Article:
Fun Preschool Learning Programs

From newborn to when they are five, children observe and take in everything they see, hear or touch. They also love when you chat, play and read to them, even though they may not understand a thing. Besides, your child’s brain grows the fastest during the first 5 years of her life. This is when participating in creative learning activities for preschoolers will give you big payoffs.

So make the time you spend with your child fun time by turning everything into a game that involves preschool enrichment programs.  And as children learn through play, every little thing you do with them can help them get ready for the big day – the day they go to a kindergarten for the first time!

Design your own preschool program

play-based learning activities for children

During the early years of a child, every day is a big opportunity to learn through play and grow a little. To make your little one thrive later, work out your own set of play-based learning activities for children that embrace the principles of developmentally-centered programs.

Here are a few age-wise tips to help you start on devising your own preschool enrichment programs and playtime ideas. Your child will find it safe to explore, and since you are always around to support, your child is sure to find the encouragement she needs from time to time.

0 to 6 months

fun activities for kids

Make every day a fun day
When it is bath time, allow your baby to play with water. The more she plays, the more enjoyable a bath becomes. While she is playing, talk a little about water. The sound it makes, the waves it creates. Always use the same words, and use the same actions again and again. Pat the water with your hand to make a splash, and say “splash…splash…”

Or when you are changing the nappy, guess what your baby might be thinking and feeling. Turn it into words For instance, you can verbalise by saying, “you look happy” or “are you comfortable?”

Use sound, touch and feel
Whenever you get an opportunity, make faces and see if your baby responds by copying you. Make funny noises with your mouth or better still, touch the baby’s stomach with your lips and blow air to make a noise.

Facing your baby, sing any song, it could be the one your mother taught you when you were small. Make up a little song like “head…shoulder…knee…and toe,” rhyme it with the words and touch the body parts the words represent.

There is a lot more fun to have like when playing “tickles” with your baby. This is sure to make your baby giggle with delight. Gently tickle and smile and laugh with her. Use simple words like ‘tickle time…tickle toe…tickle me’.

Copying the noises your baby makes will be loads of fun as well. When she does, react to what she is doing – try saying, ‘You’re talking to me,’ or, ‘You really make funny noises.’ Sing lullabies that are simple, soothing, and will sound like real music to your baby’s ears and even to you. 

6 to 12 months

Super fun activities for children

Make every day a fun day
Use actions to match what you’re saying – like when you are going out, wave to your child and say ‘Bye.’ Do this every time you leave your child and when visitors leave too.

When you are looking at a picture book with your child, notice what she is looking at and describe it.  For example, ‘Oh, that’s a train,’ or ‘Look, a ball. Just like the one you have!’

Use sound, touch and feel
Peek-a-boo will be a big hit with your baby. Use your scarf to start the game. Put it over your baby’s face or hide your own face with it. Slide it off slowly saying, ‘Where are you? Oh, there you are!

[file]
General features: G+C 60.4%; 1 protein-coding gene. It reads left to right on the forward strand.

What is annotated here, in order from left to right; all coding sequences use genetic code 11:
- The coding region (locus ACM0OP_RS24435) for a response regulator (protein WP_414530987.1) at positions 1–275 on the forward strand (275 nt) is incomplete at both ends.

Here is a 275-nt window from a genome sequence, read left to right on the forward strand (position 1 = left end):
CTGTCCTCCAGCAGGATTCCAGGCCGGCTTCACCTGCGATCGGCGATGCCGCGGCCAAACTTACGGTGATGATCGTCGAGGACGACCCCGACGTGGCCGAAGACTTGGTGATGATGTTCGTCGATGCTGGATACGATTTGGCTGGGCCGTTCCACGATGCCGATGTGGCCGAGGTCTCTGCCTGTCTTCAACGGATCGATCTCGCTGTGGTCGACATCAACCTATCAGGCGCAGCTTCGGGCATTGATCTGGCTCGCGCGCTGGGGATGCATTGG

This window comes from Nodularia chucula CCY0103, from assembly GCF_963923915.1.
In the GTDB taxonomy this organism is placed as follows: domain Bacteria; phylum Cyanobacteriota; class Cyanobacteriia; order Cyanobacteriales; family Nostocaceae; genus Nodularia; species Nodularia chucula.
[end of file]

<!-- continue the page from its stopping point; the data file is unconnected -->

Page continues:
You could even act out the actions in a song. For instance, put your baby on your lap, hold both her hands, gently move back and forth, imitating a rowing action and sing “Row, Row, Row Your Boat…

Get hold of a rattle or some other noise-making object like a spoon to bang on a saucepan. Pay attention to what your baby does then copy it, always describing what you are doing using action words like ‘rattle…rattle’ or ‘clang…clang’. Once your baby gets a hang of it, the decibel levels can get quite high!

As a relief from the noise, try out a much quieter activity, like hiding a ball, a tiny box, a baby sock in a bag. Ask your baby to find what is inside the bag. Every time your baby pulls out an item, talk about what it is. “Ah, it’s the ball …it’s a box …It’s a sock for your little foot!” 

12 to 24 months

Creative Activities for Kids

Make every day a fun day
Mealtimes are where you can give your child more choices but also get her to hear and understand more new words. For example, you could start with, “Would you like some grapes or want a banana?” Always showing the fruit and naming them at the same time. Pause, give her time to answer. There is no need to rush.

Say out aloud, the names of the foods your child is eating and talk about what they’re like. Use simple words like ‘sweet’, ‘round’, ‘smooth’, ‘cold’, ‘warm’. Add a dash of fun, pretend to be a rabbit as you nibble on a carrot, or on some cheese. Make sure that both you and your child have the same food to try! 

Before bedtime, snuggle up together and look at a picture book. Wait for your child to point out some things for you. Talk about what she is seeing, use words for actions as well as for things – for example, ‘Ah, the baby is sleeping.’

Get ready to be creative
When it is time to be creative, there is nothing to hold you back. Start drawing simple images and prompt your child to add to what you are drawing and even colour the picture. Speak softly and talk about the picture and colours. For instance, draw a house and point to the door and windows, the roof and the fence around the house. And trees in the backyard.

Spread some flour on a table and encourage your child to draw anything using her finger. No matter what she draws, praise her effort. The objective is to engage and involve and not point out mistakes!